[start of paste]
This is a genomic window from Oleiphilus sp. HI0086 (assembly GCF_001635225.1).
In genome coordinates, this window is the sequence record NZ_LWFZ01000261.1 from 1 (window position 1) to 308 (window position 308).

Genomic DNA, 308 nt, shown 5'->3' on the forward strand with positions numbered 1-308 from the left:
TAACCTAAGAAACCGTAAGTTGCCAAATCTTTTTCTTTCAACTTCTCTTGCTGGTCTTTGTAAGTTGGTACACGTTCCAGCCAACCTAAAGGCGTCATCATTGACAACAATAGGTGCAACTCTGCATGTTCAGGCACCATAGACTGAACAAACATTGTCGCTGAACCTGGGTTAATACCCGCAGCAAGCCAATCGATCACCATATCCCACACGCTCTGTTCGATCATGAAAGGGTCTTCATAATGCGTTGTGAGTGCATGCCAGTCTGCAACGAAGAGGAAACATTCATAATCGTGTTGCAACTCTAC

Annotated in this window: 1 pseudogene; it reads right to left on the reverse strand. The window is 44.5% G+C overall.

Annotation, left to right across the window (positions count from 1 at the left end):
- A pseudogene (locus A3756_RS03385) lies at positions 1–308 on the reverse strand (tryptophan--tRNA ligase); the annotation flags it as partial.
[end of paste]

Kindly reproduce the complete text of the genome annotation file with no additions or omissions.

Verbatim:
This is a genomic window from Oleiphilus sp. HI0086 (assembly GCF_001635225.1).
In genome coordinates, this window is the sequence record NZ_LWFZ01000261.1 from 1 (window position 1) to 308 (window position 308).

Genomic DNA, 308 nt, shown 5'->3' on the forward strand with positions numbered 1-308 from the left:
TAACCTAAGAAACCGTAAGTTGCCAAATCTTTTTCTTTCAACTTCTCTTGCTGGTCTTTGTAAGTTGGTACACGTTCCAGCCAACCTAAAGGCGTCATCATTGACAACAATAGGTGCAACTCTGCATGTTCAGGCACCATAGACTGAACAAACATTGTCGCTGAACCTGGGTTAATACCCGCAGCAAGCCAATCGATCACCATATCCCACACGCTCTGTTCGATCATGAAAGGGTCTTCATAATGCGTTGTGAGTGCATGCCAGTCTGCAACGAAGAGGAAACATTCATAATCGTGTTGCAACTCTAC

Annotated in this window: 1 pseudogene; it reads right to left on the reverse strand. The window is 44.5% G+C overall.

Annotation, left to right across the window (positions count from 1 at the left end):
- A pseudogene (locus A3756_RS03385) lies at positions 1–308 on the reverse strand (tryptophan--tRNA ligase); the annotation flags it as partial.